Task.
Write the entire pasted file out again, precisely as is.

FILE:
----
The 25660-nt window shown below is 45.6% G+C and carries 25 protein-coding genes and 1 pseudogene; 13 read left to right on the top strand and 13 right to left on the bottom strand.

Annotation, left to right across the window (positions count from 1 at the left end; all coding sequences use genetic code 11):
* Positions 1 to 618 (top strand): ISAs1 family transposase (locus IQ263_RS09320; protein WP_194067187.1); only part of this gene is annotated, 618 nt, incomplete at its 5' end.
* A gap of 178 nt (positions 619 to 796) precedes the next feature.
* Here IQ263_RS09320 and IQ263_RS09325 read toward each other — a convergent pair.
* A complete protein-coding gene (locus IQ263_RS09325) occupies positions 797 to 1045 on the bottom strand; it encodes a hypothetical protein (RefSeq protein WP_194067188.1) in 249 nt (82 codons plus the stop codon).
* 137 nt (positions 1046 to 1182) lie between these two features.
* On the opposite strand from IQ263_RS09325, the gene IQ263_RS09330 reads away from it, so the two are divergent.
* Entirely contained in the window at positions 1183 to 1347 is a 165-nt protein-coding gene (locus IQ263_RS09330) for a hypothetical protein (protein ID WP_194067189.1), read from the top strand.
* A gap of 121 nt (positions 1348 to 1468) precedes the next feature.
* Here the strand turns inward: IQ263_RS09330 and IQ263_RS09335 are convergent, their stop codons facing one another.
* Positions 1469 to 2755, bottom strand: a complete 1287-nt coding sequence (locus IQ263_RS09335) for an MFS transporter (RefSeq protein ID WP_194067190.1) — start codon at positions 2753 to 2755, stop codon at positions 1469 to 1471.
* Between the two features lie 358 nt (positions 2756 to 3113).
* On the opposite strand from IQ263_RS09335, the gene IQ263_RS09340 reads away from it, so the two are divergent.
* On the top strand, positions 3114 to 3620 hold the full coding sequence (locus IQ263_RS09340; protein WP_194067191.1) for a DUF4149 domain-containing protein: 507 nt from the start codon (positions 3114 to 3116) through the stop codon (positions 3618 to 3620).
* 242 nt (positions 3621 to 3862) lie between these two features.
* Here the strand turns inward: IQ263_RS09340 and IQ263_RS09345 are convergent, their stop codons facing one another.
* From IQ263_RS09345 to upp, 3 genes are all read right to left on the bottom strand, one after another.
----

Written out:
The 25660-nt window shown below is 45.6% G+C and carries 25 protein-coding genes and 1 pseudogene; 13 read left to right on the top strand and 13 right to left on the bottom strand.

Annotation, left to right across the window (positions count from 1 at the left end; all coding sequences use genetic code 11):
* Positions 1 to 618 (top strand): ISAs1 family transposase (locus IQ263_RS09320; protein WP_194067187.1); only part of this gene is annotated, 618 nt, incomplete at its 5' end.
* A gap of 178 nt (positions 619 to 796) precedes the next feature.
* Here IQ263_RS09320 and IQ263_RS09325 read toward each other — a convergent pair.
* A complete protein-coding gene (locus IQ263_RS09325) occupies positions 797 to 1045 on the bottom strand; it encodes a hypothetical protein (RefSeq protein WP_194067188.1) in 249 nt (82 codons plus the stop codon).
* 137 nt (positions 1046 to 1182) lie between these two features.
* On the opposite strand from IQ263_RS09325, the gene IQ263_RS09330 reads away from it, so the two are divergent.
* Entirely contained in the window at positions 1183 to 1347 is a 165-nt protein-coding gene (locus IQ263_RS09330) for a hypothetical protein (protein ID WP_194067189.1), read from the top strand.
* A gap of 121 nt (positions 1348 to 1468) precedes the next feature.
* Here the strand turns inward: IQ263_RS09330 and IQ263_RS09335 are convergent, their stop codons facing one another.
* Positions 1469 to 2755, bottom strand: a complete 1287-nt coding sequence (locus IQ263_RS09335) for an MFS transporter (RefSeq protein ID WP_194067190.1) — start codon at positions 2753 to 2755, stop codon at positions 1469 to 1471.
* Between the two features lie 358 nt (positions 2756 to 3113).
* On the opposite strand from IQ263_RS09335, the gene IQ263_RS09340 reads away from it, so the two are divergent.
* On the top strand, positions 3114 to 3620 hold the full coding sequence (locus IQ263_RS09340; protein WP_194067191.1) for a DUF4149 domain-containing protein: 507 nt from the start codon (positions 3114 to 3116) through the stop codon (positions 3618 to 3620).
* 242 nt (positions 3621 to 3862) lie between these two features.
* Here the strand turns inward: IQ263_RS09340 and IQ263_RS09345 are convergent, their stop codons facing one another.
* From IQ263_RS09345 to upp, 3 genes are all read right to left on the bottom strand, one after another.